Wednesday, June 6, 2018

Which Rabbi Eleazar?

While we are pleased with the current status of Mi vaMi, one big item on our agenda is better resolution of ambiguous Tannaim and Amoraim. There are several Tannaim and Amoraim who bear the same name. There are four Amoraim who go by "Rav Kahana", in the first, second, third, and fifth-sixth generation. There is Rabbi Yehuda the Tanna, and Rav Yehuda the Amora. There is Rabbi Yitzchak bar Avdimi, the fifth generation Tanna, and Rav Yitzchak bar Avdimi, the third generation Amora. Is it Ravina I, or his nephew Ravina II? How do we distinguish between them? Right now, we often don't. Most names are not ambiguous, because
  • the name is unique
  • the name includes the name of the father, such as Rav Nachman bar Yitzchak (with the unadorned Rav Nachman being Rav Nachman bar Yaakov)
  • the title is either Rabbi or Rav. Rabbi would imply a Tanna or else an Amora ordained in Israel, while Rav would imply an Amora from Bavel.

Rabbi Eleazar ben Shamua or ben Pedas?

However, some names remain ambiguous, and we are exploring various avenues to better decide among candidates.
One such example, partly resolved, is that of "Rabbi Eleazar". Most often, when Rabbi Eleazar appears in a Mishna or brayta, it is Rabbi Eleazar ben Shamua, a fifth-generation Tanna. Most often, when Rabbi Eleazar appears in the gemara, it is Rabbi Eleazar ben Pedat, a second or third-generation Amora. Both are referred to as "Rabbi", and so we cannot use the title to (automatically) disambiguate. And it is looks quite silly to mark a Rabbi Eleazar in the Mishna as an Amora.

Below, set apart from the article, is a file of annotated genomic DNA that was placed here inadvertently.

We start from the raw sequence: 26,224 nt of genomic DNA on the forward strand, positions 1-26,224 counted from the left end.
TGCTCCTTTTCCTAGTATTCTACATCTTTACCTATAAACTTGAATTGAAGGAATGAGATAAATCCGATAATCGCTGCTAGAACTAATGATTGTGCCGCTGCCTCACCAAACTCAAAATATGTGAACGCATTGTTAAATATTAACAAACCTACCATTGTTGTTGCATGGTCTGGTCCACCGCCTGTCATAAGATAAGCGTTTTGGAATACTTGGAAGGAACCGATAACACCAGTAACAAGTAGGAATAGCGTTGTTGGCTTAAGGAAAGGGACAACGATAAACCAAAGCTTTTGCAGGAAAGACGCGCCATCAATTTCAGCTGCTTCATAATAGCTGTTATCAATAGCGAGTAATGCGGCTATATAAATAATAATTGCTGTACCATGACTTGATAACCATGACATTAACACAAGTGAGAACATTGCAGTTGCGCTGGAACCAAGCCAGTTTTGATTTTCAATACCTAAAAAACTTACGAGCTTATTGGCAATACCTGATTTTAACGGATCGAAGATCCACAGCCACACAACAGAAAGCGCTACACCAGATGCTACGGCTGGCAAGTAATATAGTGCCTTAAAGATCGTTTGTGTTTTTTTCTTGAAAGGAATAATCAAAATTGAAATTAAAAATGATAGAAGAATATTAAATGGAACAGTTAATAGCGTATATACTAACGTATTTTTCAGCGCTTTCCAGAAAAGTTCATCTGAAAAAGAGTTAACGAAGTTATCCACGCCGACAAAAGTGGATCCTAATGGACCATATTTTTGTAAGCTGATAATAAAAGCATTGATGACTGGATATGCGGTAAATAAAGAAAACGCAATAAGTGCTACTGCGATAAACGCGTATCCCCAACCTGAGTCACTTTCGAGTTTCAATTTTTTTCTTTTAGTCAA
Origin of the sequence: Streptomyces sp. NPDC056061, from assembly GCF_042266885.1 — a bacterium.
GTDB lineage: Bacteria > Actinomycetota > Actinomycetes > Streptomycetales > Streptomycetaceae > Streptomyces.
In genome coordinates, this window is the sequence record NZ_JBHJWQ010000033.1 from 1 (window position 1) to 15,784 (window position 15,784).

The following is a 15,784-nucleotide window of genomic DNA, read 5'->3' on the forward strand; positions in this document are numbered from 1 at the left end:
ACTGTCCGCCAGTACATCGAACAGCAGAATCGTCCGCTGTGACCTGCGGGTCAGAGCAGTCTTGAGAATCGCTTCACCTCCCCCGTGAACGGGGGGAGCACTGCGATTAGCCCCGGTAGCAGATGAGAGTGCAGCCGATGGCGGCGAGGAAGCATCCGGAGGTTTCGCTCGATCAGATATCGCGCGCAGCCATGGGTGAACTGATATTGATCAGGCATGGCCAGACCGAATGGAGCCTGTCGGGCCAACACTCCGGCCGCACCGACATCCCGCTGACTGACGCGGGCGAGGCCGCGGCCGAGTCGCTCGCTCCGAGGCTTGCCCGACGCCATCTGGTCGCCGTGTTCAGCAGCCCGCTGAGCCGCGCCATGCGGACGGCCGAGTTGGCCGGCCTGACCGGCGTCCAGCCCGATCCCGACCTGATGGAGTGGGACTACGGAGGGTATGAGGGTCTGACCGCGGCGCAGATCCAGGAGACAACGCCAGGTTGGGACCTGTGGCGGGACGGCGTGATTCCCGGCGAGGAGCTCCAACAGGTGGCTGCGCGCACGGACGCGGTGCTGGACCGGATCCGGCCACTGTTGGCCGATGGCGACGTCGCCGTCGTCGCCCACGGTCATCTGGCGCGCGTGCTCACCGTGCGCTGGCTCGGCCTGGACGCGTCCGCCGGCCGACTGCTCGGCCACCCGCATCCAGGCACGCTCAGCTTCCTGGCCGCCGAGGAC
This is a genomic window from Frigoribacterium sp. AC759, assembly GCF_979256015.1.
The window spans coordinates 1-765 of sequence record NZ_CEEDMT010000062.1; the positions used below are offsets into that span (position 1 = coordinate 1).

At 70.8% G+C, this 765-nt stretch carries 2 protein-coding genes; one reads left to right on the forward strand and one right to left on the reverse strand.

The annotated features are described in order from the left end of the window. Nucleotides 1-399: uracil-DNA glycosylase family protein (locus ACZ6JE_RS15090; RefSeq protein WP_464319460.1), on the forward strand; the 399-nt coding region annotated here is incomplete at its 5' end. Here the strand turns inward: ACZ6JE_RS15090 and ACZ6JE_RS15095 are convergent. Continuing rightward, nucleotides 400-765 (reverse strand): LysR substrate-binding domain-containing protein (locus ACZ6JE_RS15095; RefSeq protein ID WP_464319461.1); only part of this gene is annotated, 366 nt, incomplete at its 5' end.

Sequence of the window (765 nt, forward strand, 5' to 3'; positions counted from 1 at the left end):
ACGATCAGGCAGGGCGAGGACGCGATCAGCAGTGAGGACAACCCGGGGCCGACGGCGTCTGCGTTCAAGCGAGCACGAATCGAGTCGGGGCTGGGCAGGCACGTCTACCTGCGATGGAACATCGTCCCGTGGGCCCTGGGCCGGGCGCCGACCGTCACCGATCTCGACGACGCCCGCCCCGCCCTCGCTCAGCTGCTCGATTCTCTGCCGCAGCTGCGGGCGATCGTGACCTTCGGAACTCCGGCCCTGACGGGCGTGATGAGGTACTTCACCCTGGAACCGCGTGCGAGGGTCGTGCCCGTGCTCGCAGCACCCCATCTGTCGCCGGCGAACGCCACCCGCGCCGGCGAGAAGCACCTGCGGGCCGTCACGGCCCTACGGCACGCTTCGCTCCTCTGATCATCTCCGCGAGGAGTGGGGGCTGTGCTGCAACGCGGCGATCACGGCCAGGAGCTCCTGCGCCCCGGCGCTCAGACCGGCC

There are several avenues of attack. But we recently have made some nice progress. Consider Zevachim 93b. In the Mishna, Rabbi Eleazar and his contemporary, Rabbi Yehuda, are both marked in cyan. Success!
We accomplished this by adding some awareness of context. The named entity recognition module is now aware of whether it is operating on a Mishna or the gemara.
There is still more to be done. In the gemara which follows, repeated reference is made to Rabbi Yehuda and Rabbi Eleazar, and this time, the recognizer mistakes Rabbi Eleazar for the Amora.
How would you go about this?
(We have some plans in the works. Some features we can use to help make the determination, in the general case are:is the context a citation of a brayta?
  • language of the speech verb or of the actual statement: Aramaic or Hebrew?
  • with whom does Rabbi Eleazar (or any other ambiguous figure) directly interact? Try to minimize the generational gap. Who discusses the statement?
  • does the word 'Mishna' or 'brayta' occur in the English or Hebrew text?
We'll hope to get around to adding and considering many of these features eventually.)

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